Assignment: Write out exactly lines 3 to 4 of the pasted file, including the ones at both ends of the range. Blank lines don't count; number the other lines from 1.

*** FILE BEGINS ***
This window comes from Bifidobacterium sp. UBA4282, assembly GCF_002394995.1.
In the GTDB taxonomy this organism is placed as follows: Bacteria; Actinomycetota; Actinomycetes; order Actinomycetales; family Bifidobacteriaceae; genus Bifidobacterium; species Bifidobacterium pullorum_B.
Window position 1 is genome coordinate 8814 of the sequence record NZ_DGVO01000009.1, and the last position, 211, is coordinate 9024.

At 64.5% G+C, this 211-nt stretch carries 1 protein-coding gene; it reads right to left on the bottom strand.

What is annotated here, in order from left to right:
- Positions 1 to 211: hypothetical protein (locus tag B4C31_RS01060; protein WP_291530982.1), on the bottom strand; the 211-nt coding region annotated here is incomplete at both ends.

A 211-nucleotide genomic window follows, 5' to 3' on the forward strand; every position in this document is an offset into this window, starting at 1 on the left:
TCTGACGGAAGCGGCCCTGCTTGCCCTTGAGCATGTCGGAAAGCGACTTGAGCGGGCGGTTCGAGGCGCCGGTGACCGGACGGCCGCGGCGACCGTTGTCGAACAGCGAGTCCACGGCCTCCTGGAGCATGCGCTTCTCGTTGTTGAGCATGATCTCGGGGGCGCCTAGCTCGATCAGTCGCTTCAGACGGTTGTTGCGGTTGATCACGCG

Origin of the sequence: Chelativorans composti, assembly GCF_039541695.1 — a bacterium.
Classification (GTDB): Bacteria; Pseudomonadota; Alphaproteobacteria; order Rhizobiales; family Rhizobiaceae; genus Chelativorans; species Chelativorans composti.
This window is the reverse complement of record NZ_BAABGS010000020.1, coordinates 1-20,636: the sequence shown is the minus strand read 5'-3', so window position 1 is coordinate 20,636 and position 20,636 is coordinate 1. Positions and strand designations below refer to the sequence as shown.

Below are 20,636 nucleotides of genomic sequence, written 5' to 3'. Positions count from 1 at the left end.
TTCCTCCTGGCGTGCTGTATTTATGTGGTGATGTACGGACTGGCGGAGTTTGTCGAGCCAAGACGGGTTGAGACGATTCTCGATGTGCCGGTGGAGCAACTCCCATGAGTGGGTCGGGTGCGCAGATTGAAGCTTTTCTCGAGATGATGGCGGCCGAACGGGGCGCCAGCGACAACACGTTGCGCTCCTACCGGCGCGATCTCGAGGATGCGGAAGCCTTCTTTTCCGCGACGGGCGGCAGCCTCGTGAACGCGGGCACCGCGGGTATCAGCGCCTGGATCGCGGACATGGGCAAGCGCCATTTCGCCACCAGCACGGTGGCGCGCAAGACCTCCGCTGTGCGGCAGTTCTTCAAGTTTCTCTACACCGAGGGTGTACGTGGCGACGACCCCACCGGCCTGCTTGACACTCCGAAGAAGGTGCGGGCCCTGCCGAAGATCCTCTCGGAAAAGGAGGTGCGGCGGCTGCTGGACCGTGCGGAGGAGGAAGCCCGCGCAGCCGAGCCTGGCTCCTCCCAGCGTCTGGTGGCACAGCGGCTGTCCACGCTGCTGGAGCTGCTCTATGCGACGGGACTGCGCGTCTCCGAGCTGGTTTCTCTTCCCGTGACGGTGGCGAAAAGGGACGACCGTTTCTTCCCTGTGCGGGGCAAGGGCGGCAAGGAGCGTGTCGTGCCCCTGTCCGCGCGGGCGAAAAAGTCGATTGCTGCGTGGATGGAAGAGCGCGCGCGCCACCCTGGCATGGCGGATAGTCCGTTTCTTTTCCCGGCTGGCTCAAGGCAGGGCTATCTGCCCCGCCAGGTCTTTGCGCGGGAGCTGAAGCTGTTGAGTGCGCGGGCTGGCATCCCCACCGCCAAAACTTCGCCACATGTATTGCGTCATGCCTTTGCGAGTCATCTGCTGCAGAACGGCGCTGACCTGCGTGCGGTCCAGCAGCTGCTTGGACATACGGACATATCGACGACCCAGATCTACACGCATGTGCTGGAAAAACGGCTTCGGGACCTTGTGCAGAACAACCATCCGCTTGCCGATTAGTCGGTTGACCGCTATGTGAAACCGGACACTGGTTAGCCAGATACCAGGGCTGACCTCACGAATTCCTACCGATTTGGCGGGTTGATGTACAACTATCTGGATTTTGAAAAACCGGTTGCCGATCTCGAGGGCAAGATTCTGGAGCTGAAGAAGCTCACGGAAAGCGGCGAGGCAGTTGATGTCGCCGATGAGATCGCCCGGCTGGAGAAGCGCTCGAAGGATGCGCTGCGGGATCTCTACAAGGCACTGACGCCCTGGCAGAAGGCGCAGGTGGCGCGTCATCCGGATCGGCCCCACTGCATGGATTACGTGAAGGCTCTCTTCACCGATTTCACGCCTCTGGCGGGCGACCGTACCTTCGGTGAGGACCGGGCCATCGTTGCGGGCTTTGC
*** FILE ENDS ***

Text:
Window position 1 is genome coordinate 8814 of the sequence record NZ_DGVO01000009.1, and the last position, 211, is coordinate 9024.

At 64.5% G+C, this 211-nt stretch carries 1 protein-coding gene; it reads right to left on the bottom strand.